A New Albany industrial park geared for small manufacturers has become attractive to companies unwilling to build standalone production plants.
Columbus developer Pizzuti Cos. has less than 30 percent of its 304,000-square-foot manufacturing building available just months after the first companies began occupying the space in the New Albany Business Park’s Personal Care and Beauty Innovation Campus. Contract manufacturer Alene Candles LLC is moving into 100,000 square feet of the building, and Jeyes Group Ltd., a British producer of home fragrances, will take 56,900 square feet of the building that was erected without tenants signed to fill it.
Specialty packaging producer Arminak & Associates in June received a state tax credit in return for its pledge to take 56,900 square feet at the Pizzuti complex. The company intends to make product dispenser pumps for Limited Brands Inc. and others.
Pizzuti Executive Vice President Jim Miller hopes to lease the remaining 87,000 square feet to a single company.
“We’ve leased up quickly given that we just made the (building) shell available in May,” he said. “Manufacturing is up in the U.S.”
The building marked Pizzuti’s second project at the campus. It earlier developed a 500,000-square-foot plant that was built for contract packager Accel Inc.
Miller said the developer has changed how it designs buildings to include larger parking lots to accommodate bigger staffs instead of tractor trailers. It also has revised building dimensions so they are more suitable for production.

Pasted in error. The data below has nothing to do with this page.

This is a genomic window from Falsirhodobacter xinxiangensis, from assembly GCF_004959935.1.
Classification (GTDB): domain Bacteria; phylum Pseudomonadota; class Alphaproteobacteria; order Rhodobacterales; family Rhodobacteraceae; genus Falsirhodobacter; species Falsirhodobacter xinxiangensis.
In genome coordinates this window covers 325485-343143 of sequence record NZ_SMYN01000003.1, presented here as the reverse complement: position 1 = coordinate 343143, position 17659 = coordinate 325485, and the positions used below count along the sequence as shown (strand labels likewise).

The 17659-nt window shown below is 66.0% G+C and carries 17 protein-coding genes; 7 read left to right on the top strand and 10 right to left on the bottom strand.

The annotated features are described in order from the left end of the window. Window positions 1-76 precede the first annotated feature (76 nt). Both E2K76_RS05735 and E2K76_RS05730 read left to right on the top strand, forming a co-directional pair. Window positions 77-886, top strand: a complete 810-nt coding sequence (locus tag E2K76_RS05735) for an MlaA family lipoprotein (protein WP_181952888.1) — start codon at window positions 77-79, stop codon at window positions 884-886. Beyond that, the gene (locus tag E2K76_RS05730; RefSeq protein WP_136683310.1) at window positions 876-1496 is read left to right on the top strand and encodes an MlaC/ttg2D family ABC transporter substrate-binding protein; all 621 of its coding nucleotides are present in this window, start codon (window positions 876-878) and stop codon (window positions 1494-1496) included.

“We refined our (distribution center) concept … to accommodate manufacturing and light manufacturing,” he said.
Matching the clients
New Albany Business Park has attracted companies with supply ties to retail chains under the Limited Brands umbrella, such as Bath & Body Works . Vee Pak Inc., an Illinois-based maker of product labels and packaging, opened a 105,000-square-foot plant this year. Meanwhile, Anomatic Corp., a maker of metal-coated packaging, opened a 83,000-square-foot production and design operation in June.
But Jennifer Chrysler, New Albany director of community development, said not all manufacturers in the industry that have contacted the city have the financial capacity or desire to have their own facility. She said some require less than the 100,000 to 500,000 square feet that many other vendors and suppliers have built.
She said a site-selection representative – later revealed as Arminak’s agent – had contacted the city at the time Jeyes and Alene were considering their options.
“It seemed like it would be a good fit to match up a speculative (multitenant) facility with those companies,” Chrysler said, “With Pizzuti’s vision and (park developer) New Albany Co.’s vision, we’ve been able to meet the needs of some companies who we might otherwise not have been able to accommodate.
“We continue to field calls – perhaps one every week – from somebody who is interested,” she said. “It seems, right now, the marketing activity suggests there’s a need for another facility.”
Miller said the stream of leasing has prompted interest from prospective corporate tenants and developers.
“This building is representative of the energy that’s been created up there,” he said. “We get a lot of questions about the park from outside of Columbus.”
Miller said the developer could decide this year whether to build a second multitenant complex.
“We’re assessing the velocity of the market right now,” he said. “We’re enthusiastic for manufacturing, in the right market.”
Brian R. Ball covers real estate, allied construction industries, development and the hospitality and hotel sectors for Business First.